'Trance' is vivid, well done thriller

Rosario Dawson in Trance. (Fox)

Rosario Dawson in Trance. (Fox)

Jim Slotek, QMI Agency

, Last Updated: 2:19 PM ET

If Inception bent reality not with technology, but via the old movie tropes of hypnosis and blow-to-the-head amnesia, it would be Danny Boyle's trippy art-heist thriller Trance.

And it would not suffer a whit in the telling.

A vivid, modern film noir full of slowly unfolding secrets and sexual tension, Trance begins with the heist in question, and some uncertainty as to whether the central character, Simon (James McAvoy) is in on it.

He's introduced - prior to the auction of a $50 million Goya - narrating the history of art-auction thefts, the evolution of security and the counter measures of the criminal world.

And then his words come true. Simon finds himself with the job of quickly securing the painting, as masked gunmen spray tear-gas among the rich auctioneers. Alas, he's met at the painting drop by one of the robbers, Franck (Vincent Cassel) and ends up in the hospital with head trauma for his troubles.

A few scenes later, he's tied to a chair being tortured for information he doesn't have. Seems the painting had been removed from the frame along the way.

All of this is preamble for the introduction of Trance's pivotal character, a clinical psychologist named Elizabeth (Rosario Dawson), who's quick to figure out the real deal when Simon is brought in for memory retrieval.

Director Boyle puts a lot more store in the magical powers of hypnotism than reality would dictate. But in a movie world of superheroes and wizards, it's a small leap of faith. Elizabeth's introduction into the chemistry of crooks turns her into a shaper of reality. Once she's had a chance to "trance" them all, no one's experiences can be trusted (and the viewer can never be sure that what's being shown is "real").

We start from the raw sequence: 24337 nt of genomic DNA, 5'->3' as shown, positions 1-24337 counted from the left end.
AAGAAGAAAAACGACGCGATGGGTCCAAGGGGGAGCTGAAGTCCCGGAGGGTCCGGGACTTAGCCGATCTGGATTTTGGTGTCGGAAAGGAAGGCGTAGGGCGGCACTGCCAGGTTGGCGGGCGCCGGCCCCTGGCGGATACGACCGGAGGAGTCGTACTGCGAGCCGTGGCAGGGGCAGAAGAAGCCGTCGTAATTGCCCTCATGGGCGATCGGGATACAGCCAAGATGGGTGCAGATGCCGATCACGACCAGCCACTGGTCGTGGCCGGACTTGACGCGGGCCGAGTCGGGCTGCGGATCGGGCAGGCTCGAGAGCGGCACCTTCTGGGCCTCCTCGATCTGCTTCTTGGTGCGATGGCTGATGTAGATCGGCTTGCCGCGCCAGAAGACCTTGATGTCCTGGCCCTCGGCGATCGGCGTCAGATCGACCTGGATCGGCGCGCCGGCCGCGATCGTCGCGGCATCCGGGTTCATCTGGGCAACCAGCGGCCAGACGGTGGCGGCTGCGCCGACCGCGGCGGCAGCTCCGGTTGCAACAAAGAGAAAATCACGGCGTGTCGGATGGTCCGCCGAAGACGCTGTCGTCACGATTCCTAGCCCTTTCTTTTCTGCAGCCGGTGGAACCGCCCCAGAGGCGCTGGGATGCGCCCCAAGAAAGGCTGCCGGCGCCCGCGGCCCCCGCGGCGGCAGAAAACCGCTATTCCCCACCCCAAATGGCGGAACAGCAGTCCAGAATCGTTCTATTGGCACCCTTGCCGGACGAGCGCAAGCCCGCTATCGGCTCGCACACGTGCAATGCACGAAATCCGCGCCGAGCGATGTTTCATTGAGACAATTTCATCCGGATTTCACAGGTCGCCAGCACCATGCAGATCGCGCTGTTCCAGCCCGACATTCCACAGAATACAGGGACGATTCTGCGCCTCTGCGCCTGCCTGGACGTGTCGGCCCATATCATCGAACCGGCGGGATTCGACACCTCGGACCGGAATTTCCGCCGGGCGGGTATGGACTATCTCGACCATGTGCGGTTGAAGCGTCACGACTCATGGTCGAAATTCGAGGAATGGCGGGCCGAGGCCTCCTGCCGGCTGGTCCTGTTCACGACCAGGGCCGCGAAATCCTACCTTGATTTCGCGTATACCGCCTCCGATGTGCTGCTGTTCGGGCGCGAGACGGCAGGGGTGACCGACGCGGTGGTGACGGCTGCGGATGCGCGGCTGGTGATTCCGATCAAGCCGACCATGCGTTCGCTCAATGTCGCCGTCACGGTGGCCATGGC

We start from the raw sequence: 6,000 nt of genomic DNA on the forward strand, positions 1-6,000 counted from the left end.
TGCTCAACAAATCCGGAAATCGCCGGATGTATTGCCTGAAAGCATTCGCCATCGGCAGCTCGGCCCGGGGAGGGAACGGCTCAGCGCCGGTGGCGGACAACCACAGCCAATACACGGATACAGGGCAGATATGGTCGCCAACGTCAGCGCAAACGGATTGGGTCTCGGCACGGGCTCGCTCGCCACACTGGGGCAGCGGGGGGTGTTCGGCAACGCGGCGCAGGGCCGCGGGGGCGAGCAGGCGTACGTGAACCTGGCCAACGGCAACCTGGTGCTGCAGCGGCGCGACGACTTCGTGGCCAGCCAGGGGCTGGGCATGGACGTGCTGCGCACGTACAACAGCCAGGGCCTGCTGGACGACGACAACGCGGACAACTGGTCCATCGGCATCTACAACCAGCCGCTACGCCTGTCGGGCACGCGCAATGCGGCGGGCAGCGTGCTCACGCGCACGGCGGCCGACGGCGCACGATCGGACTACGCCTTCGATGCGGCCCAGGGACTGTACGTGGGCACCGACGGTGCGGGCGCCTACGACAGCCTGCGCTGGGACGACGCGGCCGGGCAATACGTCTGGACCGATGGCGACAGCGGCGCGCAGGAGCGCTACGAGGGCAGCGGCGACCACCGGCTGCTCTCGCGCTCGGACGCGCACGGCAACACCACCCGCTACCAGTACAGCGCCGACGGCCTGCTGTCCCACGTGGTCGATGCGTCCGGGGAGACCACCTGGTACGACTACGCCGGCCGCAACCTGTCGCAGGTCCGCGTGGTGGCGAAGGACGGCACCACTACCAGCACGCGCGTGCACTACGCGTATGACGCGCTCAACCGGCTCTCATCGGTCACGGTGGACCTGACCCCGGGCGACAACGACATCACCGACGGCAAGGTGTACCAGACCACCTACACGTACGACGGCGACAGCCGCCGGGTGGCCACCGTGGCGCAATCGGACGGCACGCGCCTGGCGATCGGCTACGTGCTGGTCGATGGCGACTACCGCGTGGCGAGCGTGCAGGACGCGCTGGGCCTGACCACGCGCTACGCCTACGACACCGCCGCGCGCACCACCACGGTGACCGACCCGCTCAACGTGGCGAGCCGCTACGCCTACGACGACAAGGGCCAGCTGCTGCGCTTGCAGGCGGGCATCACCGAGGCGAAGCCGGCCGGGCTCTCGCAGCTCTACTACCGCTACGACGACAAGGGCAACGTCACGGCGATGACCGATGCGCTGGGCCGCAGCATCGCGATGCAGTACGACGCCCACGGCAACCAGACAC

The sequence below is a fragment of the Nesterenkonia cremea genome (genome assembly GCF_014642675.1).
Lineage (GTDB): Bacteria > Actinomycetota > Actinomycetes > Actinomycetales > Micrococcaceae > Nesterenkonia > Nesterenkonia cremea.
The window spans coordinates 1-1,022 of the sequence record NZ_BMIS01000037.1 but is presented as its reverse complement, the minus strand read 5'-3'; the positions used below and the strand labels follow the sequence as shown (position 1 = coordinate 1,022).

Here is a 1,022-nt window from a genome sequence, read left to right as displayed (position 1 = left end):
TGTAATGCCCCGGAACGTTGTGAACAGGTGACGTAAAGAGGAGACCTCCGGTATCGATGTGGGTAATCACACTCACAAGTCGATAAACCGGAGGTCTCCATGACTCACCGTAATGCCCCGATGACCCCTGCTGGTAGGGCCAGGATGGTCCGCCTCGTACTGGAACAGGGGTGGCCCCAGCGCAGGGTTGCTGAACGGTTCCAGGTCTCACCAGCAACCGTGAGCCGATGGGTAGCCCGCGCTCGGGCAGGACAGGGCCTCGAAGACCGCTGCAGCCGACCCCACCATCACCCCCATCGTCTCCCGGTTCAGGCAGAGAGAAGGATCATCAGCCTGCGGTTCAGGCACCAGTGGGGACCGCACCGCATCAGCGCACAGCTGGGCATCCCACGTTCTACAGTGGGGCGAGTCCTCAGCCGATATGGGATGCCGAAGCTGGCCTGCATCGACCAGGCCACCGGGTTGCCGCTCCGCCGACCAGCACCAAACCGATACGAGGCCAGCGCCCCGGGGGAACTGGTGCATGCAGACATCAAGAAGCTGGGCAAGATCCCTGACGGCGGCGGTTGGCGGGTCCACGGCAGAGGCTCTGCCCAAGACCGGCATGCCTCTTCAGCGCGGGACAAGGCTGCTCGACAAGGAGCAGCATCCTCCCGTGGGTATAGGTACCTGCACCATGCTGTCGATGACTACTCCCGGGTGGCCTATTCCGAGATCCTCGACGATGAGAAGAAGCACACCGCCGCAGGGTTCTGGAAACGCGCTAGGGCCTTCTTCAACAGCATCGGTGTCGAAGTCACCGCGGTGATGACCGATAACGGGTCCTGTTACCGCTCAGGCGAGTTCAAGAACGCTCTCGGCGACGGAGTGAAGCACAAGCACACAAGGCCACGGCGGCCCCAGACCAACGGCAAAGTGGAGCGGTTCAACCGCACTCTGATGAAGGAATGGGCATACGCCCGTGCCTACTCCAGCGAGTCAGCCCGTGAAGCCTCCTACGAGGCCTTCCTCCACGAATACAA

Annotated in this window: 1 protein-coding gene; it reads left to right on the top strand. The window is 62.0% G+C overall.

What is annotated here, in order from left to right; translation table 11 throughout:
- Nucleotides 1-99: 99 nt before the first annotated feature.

All we know for sure is that she is in control, using hypnosis and sex in equal measure to play Simon and Franck off each other (you get to see an awful lot of her in this movie - Seth MacFarlane might want to update his Oscar song).

Boyle's stylized high-end London is a great backdrop for this story of greed-fueled insanity. Franck has an indoor swimming pool in his luxurious apartment that is key to the movie's denouement. Clearly, he didn't achieve his status in the criminal world by knocking over liquor stores.

But it's the combination of acting styles between Dawson and McAvoy that gives this mystery its steam. He is great at portraying earnest characters buffeted along by unfortunate events (though everyone is not what they seem in this movie).

And with or without hypnosis, Dawson commands attention. This is one of her best performances.

jim.slotek@sunmedia.ca

This film is rated 18A.


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